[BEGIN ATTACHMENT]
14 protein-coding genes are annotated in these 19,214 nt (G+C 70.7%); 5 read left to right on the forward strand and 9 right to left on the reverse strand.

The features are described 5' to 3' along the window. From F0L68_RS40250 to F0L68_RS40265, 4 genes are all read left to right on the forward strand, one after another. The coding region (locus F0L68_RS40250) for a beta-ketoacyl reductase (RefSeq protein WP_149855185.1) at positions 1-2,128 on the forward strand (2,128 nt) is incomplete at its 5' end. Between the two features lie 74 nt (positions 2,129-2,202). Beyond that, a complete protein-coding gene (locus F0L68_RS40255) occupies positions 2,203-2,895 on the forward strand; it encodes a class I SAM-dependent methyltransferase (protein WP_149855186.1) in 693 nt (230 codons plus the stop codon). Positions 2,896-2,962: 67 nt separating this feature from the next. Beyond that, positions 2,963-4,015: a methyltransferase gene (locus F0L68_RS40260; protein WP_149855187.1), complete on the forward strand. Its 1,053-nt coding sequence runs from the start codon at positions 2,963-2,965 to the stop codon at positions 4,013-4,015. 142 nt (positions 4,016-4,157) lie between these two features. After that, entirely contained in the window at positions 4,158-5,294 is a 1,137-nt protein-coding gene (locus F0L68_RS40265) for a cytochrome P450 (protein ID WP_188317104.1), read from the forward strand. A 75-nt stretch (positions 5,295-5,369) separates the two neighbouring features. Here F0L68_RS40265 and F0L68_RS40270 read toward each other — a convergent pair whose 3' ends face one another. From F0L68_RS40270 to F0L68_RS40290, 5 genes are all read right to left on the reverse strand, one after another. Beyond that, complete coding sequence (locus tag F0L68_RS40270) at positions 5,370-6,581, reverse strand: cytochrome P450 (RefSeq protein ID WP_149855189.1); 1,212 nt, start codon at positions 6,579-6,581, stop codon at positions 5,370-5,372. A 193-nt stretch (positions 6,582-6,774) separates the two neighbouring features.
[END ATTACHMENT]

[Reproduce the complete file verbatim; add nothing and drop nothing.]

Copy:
14 protein-coding genes are annotated in these 19,214 nt (G+C 70.7%); 5 read left to right on the forward strand and 9 right to left on the reverse strand.

The features are described 5' to 3' along the window. From F0L68_RS40250 to F0L68_RS40265, 4 genes are all read left to right on the forward strand, one after another. The coding region (locus F0L68_RS40250) for a beta-ketoacyl reductase (RefSeq protein WP_149855185.1) at positions 1-2,128 on the forward strand (2,128 nt) is incomplete at its 5' end. Between the two features lie 74 nt (positions 2,129-2,202). Beyond that, a complete protein-coding gene (locus F0L68_RS40255) occupies positions 2,203-2,895 on the forward strand; it encodes a class I SAM-dependent methyltransferase (protein WP_149855186.1) in 693 nt (230 codons plus the stop codon). Positions 2,896-2,962: 67 nt separating this feature from the next. Beyond that, positions 2,963-4,015: a methyltransferase gene (locus F0L68_RS40260; protein WP_149855187.1), complete on the forward strand. Its 1,053-nt coding sequence runs from the start codon at positions 2,963-2,965 to the stop codon at positions 4,013-4,015. 142 nt (positions 4,016-4,157) lie between these two features. After that, entirely contained in the window at positions 4,158-5,294 is a 1,137-nt protein-coding gene (locus F0L68_RS40265) for a cytochrome P450 (protein ID WP_188317104.1), read from the forward strand. A 75-nt stretch (positions 5,295-5,369) separates the two neighbouring features. Here F0L68_RS40265 and F0L68_RS40270 read toward each other — a convergent pair whose 3' ends face one another. From F0L68_RS40270 to F0L68_RS40290, 5 genes are all read right to left on the reverse strand, one after another. Beyond that, complete coding sequence (locus tag F0L68_RS40270) at positions 5,370-6,581, reverse strand: cytochrome P450 (RefSeq protein ID WP_149855189.1); 1,212 nt, start codon at positions 6,579-6,581, stop codon at positions 5,370-5,372. A 193-nt stretch (positions 6,582-6,774) separates the two neighbouring features.